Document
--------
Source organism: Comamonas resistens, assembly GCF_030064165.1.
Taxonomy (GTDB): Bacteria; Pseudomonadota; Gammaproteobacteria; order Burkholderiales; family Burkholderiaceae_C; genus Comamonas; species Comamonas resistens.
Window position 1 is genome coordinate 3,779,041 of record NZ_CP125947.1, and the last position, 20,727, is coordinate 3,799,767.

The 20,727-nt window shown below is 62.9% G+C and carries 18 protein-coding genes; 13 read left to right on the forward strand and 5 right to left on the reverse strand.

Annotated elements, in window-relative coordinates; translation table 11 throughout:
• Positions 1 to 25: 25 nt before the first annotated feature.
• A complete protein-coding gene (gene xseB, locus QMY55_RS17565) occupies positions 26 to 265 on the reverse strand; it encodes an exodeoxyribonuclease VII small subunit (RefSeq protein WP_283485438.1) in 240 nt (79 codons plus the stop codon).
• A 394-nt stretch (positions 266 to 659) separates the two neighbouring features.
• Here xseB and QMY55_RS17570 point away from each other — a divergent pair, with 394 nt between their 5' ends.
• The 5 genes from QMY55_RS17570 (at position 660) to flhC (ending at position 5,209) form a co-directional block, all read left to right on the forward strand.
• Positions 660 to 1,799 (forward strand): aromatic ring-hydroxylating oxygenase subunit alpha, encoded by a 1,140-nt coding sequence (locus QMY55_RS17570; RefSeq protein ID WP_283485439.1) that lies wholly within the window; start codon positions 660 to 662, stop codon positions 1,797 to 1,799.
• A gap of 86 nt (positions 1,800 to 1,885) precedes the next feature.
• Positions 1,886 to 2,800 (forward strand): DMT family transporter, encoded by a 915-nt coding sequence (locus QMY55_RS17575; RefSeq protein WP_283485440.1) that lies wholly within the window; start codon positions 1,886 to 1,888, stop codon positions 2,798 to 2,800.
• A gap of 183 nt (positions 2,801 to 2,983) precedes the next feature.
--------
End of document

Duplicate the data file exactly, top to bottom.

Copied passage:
Source organism: Comamonas resistens, assembly GCF_030064165.1.
Taxonomy (GTDB): Bacteria; Pseudomonadota; Gammaproteobacteria; order Burkholderiales; family Burkholderiaceae_C; genus Comamonas; species Comamonas resistens.
Window position 1 is genome coordinate 3,779,041 of record NZ_CP125947.1, and the last position, 20,727, is coordinate 3,799,767.

The 20,727-nt window shown below is 62.9% G+C and carries 18 protein-coding genes; 13 read left to right on the forward strand and 5 right to left on the reverse strand.

Annotated elements, in window-relative coordinates; translation table 11 throughout:
• Positions 1 to 25: 25 nt before the first annotated feature.
• A complete protein-coding gene (gene xseB, locus QMY55_RS17565) occupies positions 26 to 265 on the reverse strand; it encodes an exodeoxyribonuclease VII small subunit (RefSeq protein WP_283485438.1) in 240 nt (79 codons plus the stop codon).
• A 394-nt stretch (positions 266 to 659) separates the two neighbouring features.
• Here xseB and QMY55_RS17570 point away from each other — a divergent pair, with 394 nt between their 5' ends.
• The 5 genes from QMY55_RS17570 (at position 660) to flhC (ending at position 5,209) form a co-directional block, all read left to right on the forward strand.
• Positions 660 to 1,799 (forward strand): aromatic ring-hydroxylating oxygenase subunit alpha, encoded by a 1,140-nt coding sequence (locus QMY55_RS17570; RefSeq protein ID WP_283485439.1) that lies wholly within the window; start codon positions 660 to 662, stop codon positions 1,797 to 1,799.
• A gap of 86 nt (positions 1,800 to 1,885) precedes the next feature.
• Positions 1,886 to 2,800 (forward strand): DMT family transporter, encoded by a 915-nt coding sequence (locus QMY55_RS17575; RefSeq protein WP_283485440.1) that lies wholly within the window; start codon positions 1,886 to 1,888, stop codon positions 2,798 to 2,800.
• A gap of 183 nt (positions 2,801 to 2,983) precedes the next feature.